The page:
As I have written previously, that term, as it applies to women, and is used to sum up the female experience in intelligence, is insulting.

I am not at all trying to express that this is a topic not worth exploring, but the problem is most people view this as the only topic when it comes to women in intelligence and it effectively ends any further discussion. Women using sex as tradecraft is an extremely small sliver of a much larger pie. Yeah, let’s forget all the broads who contributed as inventors, managers, operatives, radio operators, cryptanalysts, analysts, etc. Forget that these dames jumped out of airplanes, brandished weapons, performed acts of sabotage, found it necessary to take a life or two, or sacrificed their own lives in the process.

Just because a precious few gals of the whole  used their female lucky charms as a means to an end, they are the only ones seemingly worthy of comment time and time again (wishing there was an emoticon for sarcasm presently) while the rest of the bunch is routinely ignored.

I could rant on and on about the overt misogyny of a conference speech of this nature, but what’s the point? The organizer seems like an aware fellow who usually puts on an interesting event but he really ought to get a clue (or a hundred) about the ladies.

Before I lambast this movie into the great hereafter, this Agent must make a confession: she laughed her hiny off when first she saw it…at the dollar show. And in retrospect, I think I want my dollar back.

Sandra Bullock plays Gracie Hart, a foul and unkempt FBI agent amongst a group of Frat-Pack FBI dudes who regard her warily. What we get to witness is Gracie being turned into a Sexed-Up-Fembot. Not of the Killer variety, but a Fembot nonetheless.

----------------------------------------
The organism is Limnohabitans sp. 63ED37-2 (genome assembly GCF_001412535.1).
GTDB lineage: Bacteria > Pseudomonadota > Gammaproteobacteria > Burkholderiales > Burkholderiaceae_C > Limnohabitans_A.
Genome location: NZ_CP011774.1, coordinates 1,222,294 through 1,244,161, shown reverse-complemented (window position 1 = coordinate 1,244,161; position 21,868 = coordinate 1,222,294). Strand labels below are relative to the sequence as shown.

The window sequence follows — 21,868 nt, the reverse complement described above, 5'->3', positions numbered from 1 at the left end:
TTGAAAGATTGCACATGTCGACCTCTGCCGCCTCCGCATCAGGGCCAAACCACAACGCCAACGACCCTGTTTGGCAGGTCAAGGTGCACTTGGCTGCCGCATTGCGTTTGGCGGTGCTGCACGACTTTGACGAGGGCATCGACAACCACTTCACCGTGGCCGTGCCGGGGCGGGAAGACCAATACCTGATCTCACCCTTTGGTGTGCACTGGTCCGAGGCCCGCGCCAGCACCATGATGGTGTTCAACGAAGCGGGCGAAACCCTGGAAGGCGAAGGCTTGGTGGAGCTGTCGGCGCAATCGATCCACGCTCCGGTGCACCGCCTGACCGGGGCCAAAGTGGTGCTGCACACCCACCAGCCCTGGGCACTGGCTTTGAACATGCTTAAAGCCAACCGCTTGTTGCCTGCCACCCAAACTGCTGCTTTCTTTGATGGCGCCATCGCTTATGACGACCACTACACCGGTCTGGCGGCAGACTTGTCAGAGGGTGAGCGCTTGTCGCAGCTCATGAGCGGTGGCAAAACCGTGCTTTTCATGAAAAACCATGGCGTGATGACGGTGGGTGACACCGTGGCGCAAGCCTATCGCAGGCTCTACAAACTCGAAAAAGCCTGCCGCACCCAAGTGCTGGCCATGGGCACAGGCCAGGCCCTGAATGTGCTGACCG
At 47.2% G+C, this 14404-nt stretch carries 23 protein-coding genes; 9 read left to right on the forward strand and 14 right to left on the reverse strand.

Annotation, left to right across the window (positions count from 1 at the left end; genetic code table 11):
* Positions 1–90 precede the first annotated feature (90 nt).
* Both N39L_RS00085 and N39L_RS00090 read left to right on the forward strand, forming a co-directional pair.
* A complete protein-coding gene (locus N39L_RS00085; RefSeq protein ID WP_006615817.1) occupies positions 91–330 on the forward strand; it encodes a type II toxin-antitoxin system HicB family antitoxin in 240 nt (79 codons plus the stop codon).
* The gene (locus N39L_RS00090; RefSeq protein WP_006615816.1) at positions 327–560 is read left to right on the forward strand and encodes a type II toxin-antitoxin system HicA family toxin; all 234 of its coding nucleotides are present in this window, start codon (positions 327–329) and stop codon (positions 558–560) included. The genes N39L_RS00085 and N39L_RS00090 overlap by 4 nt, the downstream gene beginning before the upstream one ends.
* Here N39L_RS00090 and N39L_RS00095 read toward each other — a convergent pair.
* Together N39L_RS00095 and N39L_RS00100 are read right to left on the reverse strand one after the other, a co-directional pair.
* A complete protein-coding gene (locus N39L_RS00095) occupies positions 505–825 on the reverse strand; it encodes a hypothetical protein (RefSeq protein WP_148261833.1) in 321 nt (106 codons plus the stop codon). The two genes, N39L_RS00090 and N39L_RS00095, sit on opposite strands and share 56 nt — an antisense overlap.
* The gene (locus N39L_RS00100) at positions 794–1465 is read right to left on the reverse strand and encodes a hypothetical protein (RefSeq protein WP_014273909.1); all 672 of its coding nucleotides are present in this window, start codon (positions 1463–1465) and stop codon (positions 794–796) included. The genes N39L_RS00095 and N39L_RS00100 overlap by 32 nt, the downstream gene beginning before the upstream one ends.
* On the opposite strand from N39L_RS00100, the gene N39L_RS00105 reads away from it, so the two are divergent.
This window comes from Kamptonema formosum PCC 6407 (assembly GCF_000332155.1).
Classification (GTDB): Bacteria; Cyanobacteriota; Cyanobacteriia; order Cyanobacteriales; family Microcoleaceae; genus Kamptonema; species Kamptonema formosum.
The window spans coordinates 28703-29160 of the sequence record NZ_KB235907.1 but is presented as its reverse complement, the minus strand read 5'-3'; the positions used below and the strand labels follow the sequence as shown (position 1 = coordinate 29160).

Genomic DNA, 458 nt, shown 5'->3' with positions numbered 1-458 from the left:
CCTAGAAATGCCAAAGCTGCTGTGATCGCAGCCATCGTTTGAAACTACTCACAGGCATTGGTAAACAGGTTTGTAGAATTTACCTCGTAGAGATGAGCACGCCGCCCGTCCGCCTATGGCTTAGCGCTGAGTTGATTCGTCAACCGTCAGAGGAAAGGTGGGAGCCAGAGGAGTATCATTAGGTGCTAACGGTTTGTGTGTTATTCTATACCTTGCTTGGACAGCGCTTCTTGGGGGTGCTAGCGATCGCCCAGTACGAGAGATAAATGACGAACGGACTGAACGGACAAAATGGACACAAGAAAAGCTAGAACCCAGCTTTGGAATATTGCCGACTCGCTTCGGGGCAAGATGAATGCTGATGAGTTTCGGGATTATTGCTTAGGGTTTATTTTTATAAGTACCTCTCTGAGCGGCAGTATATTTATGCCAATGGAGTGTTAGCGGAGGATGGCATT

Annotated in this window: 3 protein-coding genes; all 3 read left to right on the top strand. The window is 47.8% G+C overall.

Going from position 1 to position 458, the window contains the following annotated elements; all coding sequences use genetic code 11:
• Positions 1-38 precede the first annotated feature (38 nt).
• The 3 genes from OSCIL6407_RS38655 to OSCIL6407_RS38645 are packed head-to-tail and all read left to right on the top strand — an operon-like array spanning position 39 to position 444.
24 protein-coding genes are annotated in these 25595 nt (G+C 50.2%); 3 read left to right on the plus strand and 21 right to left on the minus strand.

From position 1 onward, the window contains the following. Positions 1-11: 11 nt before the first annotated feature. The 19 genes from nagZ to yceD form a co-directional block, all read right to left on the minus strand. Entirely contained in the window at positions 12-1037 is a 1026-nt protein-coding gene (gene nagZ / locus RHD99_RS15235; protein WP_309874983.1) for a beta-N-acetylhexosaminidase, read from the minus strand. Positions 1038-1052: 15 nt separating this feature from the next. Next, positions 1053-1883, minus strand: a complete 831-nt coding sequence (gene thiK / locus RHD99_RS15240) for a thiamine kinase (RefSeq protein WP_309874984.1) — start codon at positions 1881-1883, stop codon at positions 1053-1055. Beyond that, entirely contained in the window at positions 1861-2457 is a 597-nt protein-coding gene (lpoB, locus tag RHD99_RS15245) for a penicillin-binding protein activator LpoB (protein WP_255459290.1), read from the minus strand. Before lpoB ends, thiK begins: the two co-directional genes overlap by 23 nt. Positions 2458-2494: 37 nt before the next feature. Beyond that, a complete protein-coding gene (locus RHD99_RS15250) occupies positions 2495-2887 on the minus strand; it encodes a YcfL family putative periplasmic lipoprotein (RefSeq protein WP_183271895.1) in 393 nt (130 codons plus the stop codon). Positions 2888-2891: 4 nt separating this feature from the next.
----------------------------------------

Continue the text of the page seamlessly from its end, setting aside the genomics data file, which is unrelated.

The plot goes that there is a beauty pageant that is about to go kaboom, literally, and the FBI is on the case. Gracie goes undercover as a New Jersey beauty queen after monumental help from Michael Caine who teaches her to masticate her food with her mouth closed.

Frivolity and hilarity ensues as Gracie tries to ingratiate herself with the contestants (all of whom are suspect), learn their bizare tribal behavior (like swilling fat-free hot cocoa, waving, and fluttering her hands while faking tears), all while duking it out with her pageant handler, Caine, who declares her to be an unfinished woman.

Hmmmmm….so it’s not enough to be competent, smart, and have to put up with the thinly veiled misogyny on the job, but you also have to endure it while looking “hot” as well? Any Intell analysis aside, what the hell kind of message does this send to all the young girls who saw this flick?

Back to movie: Largely, Gracie gets by using her gut instinct. Basically what we call Abductive Logic. And not to diminish finely tuned instincts for a job, but we’re talking bomb threats here and mass murder on a public scale, you’d think they’d use more than just a gut feeling to solve the case. Yes, I know, this is Hollywood…

As you might have guessed, Gracie cracks the case, gets the guy, and finds a balance between between her kill-instinct and her feminine side. Sigh, how sweet. How sweet that the FBI is portrayed as bunch of bumbling idiots not totally up to the task of matching wits with a psychotic pageant mistress. But I’ll give kudos to the film for being equally insulting to both men and women. Points for parity!

Personally, if this is how the film industry insists on portraying women, then this Agent sides with the La Femme Nakita course of action. Nakita learns refinement, but only as a tool and nothing more. At heart, Nakita is a goofy, maladjusted, awkward girl, and her alias “Josephine” is the one with the mascara and the lipstick. “Josephine” is not the end-all-be-all of Nakita’s existence as an agent or a person.